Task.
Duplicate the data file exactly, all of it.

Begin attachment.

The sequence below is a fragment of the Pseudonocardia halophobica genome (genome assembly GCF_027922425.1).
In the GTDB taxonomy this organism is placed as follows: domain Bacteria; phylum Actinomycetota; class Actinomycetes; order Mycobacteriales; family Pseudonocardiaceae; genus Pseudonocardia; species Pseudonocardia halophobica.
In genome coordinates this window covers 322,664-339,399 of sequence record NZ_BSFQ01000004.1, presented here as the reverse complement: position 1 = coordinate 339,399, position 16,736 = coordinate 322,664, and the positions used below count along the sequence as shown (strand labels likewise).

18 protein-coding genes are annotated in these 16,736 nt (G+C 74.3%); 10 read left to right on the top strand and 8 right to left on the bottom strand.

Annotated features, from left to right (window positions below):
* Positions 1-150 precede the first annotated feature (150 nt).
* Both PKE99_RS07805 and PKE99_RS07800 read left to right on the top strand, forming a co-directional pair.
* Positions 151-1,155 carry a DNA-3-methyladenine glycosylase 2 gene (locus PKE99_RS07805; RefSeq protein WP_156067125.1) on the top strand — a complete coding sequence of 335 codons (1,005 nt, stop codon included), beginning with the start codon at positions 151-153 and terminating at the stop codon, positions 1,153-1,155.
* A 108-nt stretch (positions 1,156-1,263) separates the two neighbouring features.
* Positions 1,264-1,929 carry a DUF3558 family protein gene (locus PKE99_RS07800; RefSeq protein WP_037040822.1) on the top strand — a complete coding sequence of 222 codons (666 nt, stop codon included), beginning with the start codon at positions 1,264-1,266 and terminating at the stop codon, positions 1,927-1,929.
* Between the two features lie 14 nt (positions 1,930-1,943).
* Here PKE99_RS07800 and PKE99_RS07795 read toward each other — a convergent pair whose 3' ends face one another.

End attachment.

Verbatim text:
The sequence below is a fragment of the Pseudonocardia halophobica genome (genome assembly GCF_027922425.1).
In the GTDB taxonomy this organism is placed as follows: domain Bacteria; phylum Actinomycetota; class Actinomycetes; order Mycobacteriales; family Pseudonocardiaceae; genus Pseudonocardia; species Pseudonocardia halophobica.
In genome coordinates this window covers 322,664-339,399 of sequence record NZ_BSFQ01000004.1, presented here as the reverse complement: position 1 = coordinate 339,399, position 16,736 = coordinate 322,664, and the positions used below count along the sequence as shown (strand labels likewise).

18 protein-coding genes are annotated in these 16,736 nt (G+C 74.3%); 10 read left to right on the top strand and 8 right to left on the bottom strand.

Annotated features, from left to right (window positions below):
* Positions 1-150 precede the first annotated feature (150 nt).
* Both PKE99_RS07805 and PKE99_RS07800 read left to right on the top strand, forming a co-directional pair.
* Positions 151-1,155 carry a DNA-3-methyladenine glycosylase 2 gene (locus PKE99_RS07805; RefSeq protein WP_156067125.1) on the top strand — a complete coding sequence of 335 codons (1,005 nt, stop codon included), beginning with the start codon at positions 151-153 and terminating at the stop codon, positions 1,153-1,155.
* A 108-nt stretch (positions 1,156-1,263) separates the two neighbouring features.
* Positions 1,264-1,929 carry a DUF3558 family protein gene (locus PKE99_RS07800; RefSeq protein WP_037040822.1) on the top strand — a complete coding sequence of 222 codons (666 nt, stop codon included), beginning with the start codon at positions 1,264-1,266 and terminating at the stop codon, positions 1,927-1,929.
* Between the two features lie 14 nt (positions 1,930-1,943).
* Here PKE99_RS07800 and PKE99_RS07795 read toward each other — a convergent pair whose 3' ends face one another.